The Parable of the Good Samaritan
And behold, a plawyer stood up to qput him to the test, saying, “Teacher, what shall I do to rinherit eternal life?” 26 He said to him, “What is written in the Law? How do you read it?” 27 And he answered, s“You shall love the Lord your God with all your heart and with all your soul and with all your strength and with all your mind, and tyour neighbor as yourself.” 28 And he said to him, “You have answered correctly; udo this, and you will live.”
29 But he, vdesiring to justify himself, said to Jesus, “And who is my neighbor?” 30 Jesus replied, “A man wwas going down from Jerusalem to Jericho, and he fell among robbers, who stripped him and beat him and departed, leaving him half dead. 31 Now by chance a xpriest was going down that road, and when he saw him he passed by on the other side. 32 So likewise xa Levite, when he came to the place and saw him, passed by on the other side. 33 But a ySamaritan, as he journeyed, came to where he was, and when he saw him, he had compassion. 34 He went to him and zbound up his wounds, pouring on zoil and wine. Then he set him on his own animal and brought him to an inn and took care of him. 35 And the next day he took out two adenarii3 and gave them to the innkeeper, saying, ‘Take care of him, and whatever more you spend, I will repay you when I come back.’ 36 Which of these three, do you think, proved to be a neighbor to the man who fell among the robbers?” 37 He said, “The one who showed him mercy.” And Jesus said to him, “You go, and do likewise”. Luke 10:25-37
The lessons here are bountiful. Jesus shows us that the Priest looked the other way as did the Levite. Levites are the descendants of the Tribe of Levi.
One of the twelve tribes of Israel and are of distinguished status. It was a Samaritan, a member of the ordinary common community that actually helped the person in need.
We do not have to be extraordinary, of religious identity or of a certain bloodline to be effective. Actually, the lesson in this parable is that those type did not help, but it was the commoner led by compassion and grace that took care of a person in need.
Holy Week Revelations
Holy week is a time of reflection for some Believers with focus being given to the last week of Jesus’s earthly ministry. A study of scripture shows that during this time, Jesus cleared the temple by overthrowing the tables of the money changers and re-establishing order. He aggressively reminded the priests and temple worshipers that the temple is to be a place of prayer and the selling of goods and merchandise is forbidden in the temple.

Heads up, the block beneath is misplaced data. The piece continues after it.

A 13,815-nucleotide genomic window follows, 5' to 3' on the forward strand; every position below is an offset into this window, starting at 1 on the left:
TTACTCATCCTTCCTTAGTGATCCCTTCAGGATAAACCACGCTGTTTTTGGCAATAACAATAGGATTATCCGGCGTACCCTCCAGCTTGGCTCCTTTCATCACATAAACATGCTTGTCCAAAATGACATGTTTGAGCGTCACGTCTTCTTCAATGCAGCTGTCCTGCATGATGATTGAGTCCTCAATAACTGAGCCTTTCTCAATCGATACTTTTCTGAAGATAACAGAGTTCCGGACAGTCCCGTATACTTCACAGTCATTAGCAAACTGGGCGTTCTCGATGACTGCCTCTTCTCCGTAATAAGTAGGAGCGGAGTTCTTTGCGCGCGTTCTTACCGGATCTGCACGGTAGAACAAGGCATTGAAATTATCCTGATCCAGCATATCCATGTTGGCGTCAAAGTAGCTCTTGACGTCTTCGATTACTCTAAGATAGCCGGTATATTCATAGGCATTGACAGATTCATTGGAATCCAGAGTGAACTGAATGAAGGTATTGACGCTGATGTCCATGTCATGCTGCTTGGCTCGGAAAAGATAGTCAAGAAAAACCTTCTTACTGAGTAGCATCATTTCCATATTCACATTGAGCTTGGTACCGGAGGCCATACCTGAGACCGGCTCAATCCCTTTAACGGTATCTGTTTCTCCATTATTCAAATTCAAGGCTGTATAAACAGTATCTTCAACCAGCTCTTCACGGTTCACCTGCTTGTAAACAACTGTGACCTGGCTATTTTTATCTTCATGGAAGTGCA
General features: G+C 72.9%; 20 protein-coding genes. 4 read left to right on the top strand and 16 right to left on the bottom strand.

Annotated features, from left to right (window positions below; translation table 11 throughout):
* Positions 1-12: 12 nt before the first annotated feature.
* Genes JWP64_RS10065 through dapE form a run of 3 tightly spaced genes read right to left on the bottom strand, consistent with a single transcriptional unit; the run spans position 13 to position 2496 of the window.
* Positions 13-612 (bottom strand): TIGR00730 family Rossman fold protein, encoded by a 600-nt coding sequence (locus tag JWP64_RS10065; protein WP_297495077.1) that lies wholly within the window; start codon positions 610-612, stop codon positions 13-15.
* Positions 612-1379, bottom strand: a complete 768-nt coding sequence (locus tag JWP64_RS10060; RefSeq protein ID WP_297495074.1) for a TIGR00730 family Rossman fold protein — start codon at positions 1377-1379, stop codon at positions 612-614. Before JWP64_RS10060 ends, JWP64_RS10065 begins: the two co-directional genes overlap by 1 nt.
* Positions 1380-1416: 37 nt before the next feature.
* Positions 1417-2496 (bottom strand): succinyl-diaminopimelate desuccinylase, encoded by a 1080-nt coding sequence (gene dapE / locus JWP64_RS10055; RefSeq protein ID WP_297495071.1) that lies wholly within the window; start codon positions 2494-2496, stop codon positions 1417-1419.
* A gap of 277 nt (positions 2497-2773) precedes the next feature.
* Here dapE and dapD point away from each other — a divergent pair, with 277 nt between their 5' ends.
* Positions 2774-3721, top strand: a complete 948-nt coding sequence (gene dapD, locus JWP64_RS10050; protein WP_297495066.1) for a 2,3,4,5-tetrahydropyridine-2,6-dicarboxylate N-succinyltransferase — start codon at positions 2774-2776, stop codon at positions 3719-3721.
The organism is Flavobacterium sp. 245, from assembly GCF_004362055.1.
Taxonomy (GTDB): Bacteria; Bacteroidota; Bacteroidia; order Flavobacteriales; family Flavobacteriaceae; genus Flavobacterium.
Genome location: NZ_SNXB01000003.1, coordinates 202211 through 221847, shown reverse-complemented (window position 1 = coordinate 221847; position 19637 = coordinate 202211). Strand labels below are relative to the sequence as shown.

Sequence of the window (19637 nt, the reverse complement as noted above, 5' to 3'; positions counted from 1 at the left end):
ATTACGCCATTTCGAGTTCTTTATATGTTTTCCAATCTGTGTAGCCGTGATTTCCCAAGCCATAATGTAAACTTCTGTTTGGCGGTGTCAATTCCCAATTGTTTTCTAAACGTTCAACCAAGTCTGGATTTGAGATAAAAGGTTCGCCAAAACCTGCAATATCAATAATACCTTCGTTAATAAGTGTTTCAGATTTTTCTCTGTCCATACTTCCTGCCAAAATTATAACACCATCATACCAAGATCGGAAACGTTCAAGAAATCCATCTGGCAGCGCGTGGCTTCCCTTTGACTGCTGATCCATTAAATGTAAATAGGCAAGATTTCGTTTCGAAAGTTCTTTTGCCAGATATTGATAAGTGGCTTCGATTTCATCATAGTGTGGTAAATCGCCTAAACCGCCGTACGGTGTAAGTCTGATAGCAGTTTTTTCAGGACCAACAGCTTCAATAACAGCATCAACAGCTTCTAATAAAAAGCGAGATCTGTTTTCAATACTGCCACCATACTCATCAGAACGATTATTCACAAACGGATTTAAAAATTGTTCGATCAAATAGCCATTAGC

During this time, we see Jesus praying and in mediation. There is the last supper, his trial, crucifixion, death, burial and resurrection. We see several elements of today’s time during this biblical time. There is the bystander affect occurring within the crowd as they accuse the Master of crimes he did not commit. We see leaders in the temple taking advantage of society with greed and manipulation. We see normative conformity and destructive disobedience when Roman soldiers carry out horrific orders in their punishment of the Messiah.
We must have the courage and confidence to go against the grain and speak up when we need to speak up. We cannot cower in the face of the crowds; neither can we submit to immoral authority. Everyone in a robe and carrying a bible is not a representative of God. We are to follow the lead of our Savior who fought against injustice in the temple and outside of it. Jesus stood for those who could not stand for themselves, defending women, the poor, the sick, foreigners and the oppressed. He served with grace and humility.
We have absolutely everything we need to live a powerful, abundant and effective life. Following Jesus’s example, we learn how to submit to holy authority and defy and stand against destructive leadership and societal forces that are immoral. We see the difference one truly can make and why we must be the body that carries out the Lord’s work…going against the grain is not optional. It will be required.
The Budding Professor